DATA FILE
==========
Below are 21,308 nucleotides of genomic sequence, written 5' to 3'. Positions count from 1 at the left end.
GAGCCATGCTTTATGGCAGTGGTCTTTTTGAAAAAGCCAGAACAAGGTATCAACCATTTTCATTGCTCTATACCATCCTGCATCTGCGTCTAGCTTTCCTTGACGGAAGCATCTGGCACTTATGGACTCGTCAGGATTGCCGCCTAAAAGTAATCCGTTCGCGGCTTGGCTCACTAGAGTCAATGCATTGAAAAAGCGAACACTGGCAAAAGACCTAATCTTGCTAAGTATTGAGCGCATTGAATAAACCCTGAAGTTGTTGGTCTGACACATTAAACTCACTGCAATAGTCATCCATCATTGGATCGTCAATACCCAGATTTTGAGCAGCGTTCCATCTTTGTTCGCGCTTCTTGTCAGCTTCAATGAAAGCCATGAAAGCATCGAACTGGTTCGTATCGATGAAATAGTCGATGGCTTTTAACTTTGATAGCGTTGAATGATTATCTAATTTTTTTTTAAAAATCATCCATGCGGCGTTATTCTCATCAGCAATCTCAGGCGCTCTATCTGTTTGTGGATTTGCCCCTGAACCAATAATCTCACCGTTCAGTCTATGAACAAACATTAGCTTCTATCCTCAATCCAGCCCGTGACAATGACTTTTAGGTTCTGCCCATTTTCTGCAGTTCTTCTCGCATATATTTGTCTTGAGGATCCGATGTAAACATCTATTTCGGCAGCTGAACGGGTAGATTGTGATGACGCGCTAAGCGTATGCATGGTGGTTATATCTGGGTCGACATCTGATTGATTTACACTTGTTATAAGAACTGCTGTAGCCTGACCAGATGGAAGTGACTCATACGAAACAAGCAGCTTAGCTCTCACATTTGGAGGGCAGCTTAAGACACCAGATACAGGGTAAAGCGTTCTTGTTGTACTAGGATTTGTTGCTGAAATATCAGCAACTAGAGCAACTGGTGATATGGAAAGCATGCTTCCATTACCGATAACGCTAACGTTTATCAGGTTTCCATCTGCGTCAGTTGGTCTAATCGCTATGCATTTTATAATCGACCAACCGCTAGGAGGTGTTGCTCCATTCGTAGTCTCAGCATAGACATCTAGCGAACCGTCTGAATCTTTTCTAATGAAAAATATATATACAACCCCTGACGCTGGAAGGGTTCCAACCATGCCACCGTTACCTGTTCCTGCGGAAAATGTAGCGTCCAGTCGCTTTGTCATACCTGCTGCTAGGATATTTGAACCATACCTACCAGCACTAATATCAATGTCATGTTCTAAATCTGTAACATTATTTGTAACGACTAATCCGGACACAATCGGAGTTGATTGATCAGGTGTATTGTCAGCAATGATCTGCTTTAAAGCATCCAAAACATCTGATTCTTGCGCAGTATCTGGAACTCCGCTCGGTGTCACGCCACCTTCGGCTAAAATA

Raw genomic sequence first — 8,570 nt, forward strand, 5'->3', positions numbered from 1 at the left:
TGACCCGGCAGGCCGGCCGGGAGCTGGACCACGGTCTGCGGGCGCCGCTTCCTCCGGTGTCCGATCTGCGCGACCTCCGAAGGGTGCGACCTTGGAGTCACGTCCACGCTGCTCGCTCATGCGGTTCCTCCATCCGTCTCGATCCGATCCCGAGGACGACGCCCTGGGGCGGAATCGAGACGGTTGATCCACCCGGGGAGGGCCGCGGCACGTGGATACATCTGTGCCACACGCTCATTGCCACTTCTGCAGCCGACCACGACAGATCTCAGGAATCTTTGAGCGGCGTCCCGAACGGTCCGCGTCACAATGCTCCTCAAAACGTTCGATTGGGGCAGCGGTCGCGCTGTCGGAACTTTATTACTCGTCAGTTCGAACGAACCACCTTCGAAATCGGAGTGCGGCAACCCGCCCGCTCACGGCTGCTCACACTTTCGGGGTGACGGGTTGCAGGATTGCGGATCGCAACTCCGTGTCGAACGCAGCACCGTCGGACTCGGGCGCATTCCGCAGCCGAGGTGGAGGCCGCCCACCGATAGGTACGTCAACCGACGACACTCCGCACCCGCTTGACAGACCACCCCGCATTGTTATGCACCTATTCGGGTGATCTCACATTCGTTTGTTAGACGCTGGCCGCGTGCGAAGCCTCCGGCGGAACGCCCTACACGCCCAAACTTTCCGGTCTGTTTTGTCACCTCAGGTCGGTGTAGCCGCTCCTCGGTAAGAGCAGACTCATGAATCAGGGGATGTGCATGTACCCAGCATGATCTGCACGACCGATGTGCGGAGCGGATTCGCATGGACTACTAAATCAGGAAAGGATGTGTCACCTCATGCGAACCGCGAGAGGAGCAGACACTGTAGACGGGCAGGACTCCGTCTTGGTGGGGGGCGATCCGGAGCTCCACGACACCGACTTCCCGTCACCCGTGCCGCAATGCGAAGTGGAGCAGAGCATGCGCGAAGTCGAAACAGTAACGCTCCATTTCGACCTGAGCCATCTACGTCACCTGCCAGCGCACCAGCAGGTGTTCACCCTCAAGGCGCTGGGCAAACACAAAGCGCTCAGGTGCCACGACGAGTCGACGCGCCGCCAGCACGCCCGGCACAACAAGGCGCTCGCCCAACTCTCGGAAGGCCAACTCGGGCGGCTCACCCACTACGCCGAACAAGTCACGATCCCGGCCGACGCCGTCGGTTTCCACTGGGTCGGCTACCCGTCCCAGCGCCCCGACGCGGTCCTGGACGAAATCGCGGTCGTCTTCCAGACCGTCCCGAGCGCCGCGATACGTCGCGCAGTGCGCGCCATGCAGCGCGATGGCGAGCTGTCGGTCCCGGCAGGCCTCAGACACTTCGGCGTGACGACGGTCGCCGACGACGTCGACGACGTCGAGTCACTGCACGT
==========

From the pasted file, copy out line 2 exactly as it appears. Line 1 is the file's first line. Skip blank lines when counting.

GAGCCATGCTTTATGGCAGTGGTCTTTTTGAAAAAGCCAGAACAAGGTATCAACCATTTTCATTGCTCTATACCATCCTGCATCTGCGTCTAGCTTTCCTTGACGGAAGCATCTGGCACTTATGGACTCGTCAGGATTGCCGCCTAAAAGTAATCCGTTCGCGGCTTGGCTCACTAGAGTCAATGCATTGAAAAAGCGAACACTGGCAAAAGACCTAATCTTGCTAAGTATTGAGCGCATTGAATAAACCCTGAAGTTGTTGGTCTGACACATTAAACTCACTGCAATAGTCATCCATCATTGGATCGTCAATACCCAGATTTTGAGCAGCGTTCCATCTTTGTTCGCGCTTCTTGTCAGCTTCAATGAAAGCCATGAAAGCATCGAACTGGTTCGTATCGATGAAATAGTCGATGGCTTTTAACTTTGATAGCGTTGAATGATTATCTAATTTTTTTTTAAAAATCATCCATGCGGCGTTATTCTCATCAGCAATCTCAGGCGCTCTATCTGTTTGTGGATTTGCCCCTGAACCAATAATCTCACCGTTCAGTCTATGAACAAACATTAGCTTCTATCCTCAATCCAGCCCGTGACAATGACTTTTAGGTTCTGCCCATTTTCTGCAGTTCTTCTCGCATATATTTGTCTTGAGGATCCGATGTAAACATCTATTTCGGCAGCTGAACGGGTAGATTGTGATGACGCGCTAAGCGTATGCATGGTGGTTATATCTGGGTCGACATCTGATTGATTTACACTTGTTATAAGAACTGCTGTAGCCTGACCAGATGGAAGTGACTCATACGAAACAAGCAGCTTAGCTCTCACATTTGGAGGGCAGCTTAAGACACCAGATACAGGGTAAAGCGTTCTTGTTGTACTAGGATTTGTTGCTGAAATATCAGCAACTAGAGCAACTGGTGATATGGAAAGCATGCTTCCATTACCGATAACGCTAACGTTTATCAGGTTTCCATCTGCGTCAGTTGGTCTAATCGCTATGCATTTTATAATCGACCAACCGCTAGGAGGTGTTGCTCCATTCGTAGTCTCAGCATAGACATCTAGCGAACCGTCTGAATCTTTTCTAATGAAAAATATATATACAACCCCTGACGCTGGAAGGGTTCCAACCATGCCACCGTTACCTGTTCCTGCGGAAAATGTAGCGTCCAGTCGCTTTGTCATACCTGCTGCTAGGATATTTGAACCATACCTACCAGCACTAATATCAATGTCATGTTCTAAATCTGTAACATTATTTGTAACGACTAATCCGGACACAATCGGAGTTGATTGATCAGGTGTATTGTCAGCAATGATCTGCTTTAAAGCATCCAAAACATCTGATTCTTGCGCAGTATCTGGAACTCCGCTCGGTGTCACGCCACCTTCGGCTAAAATA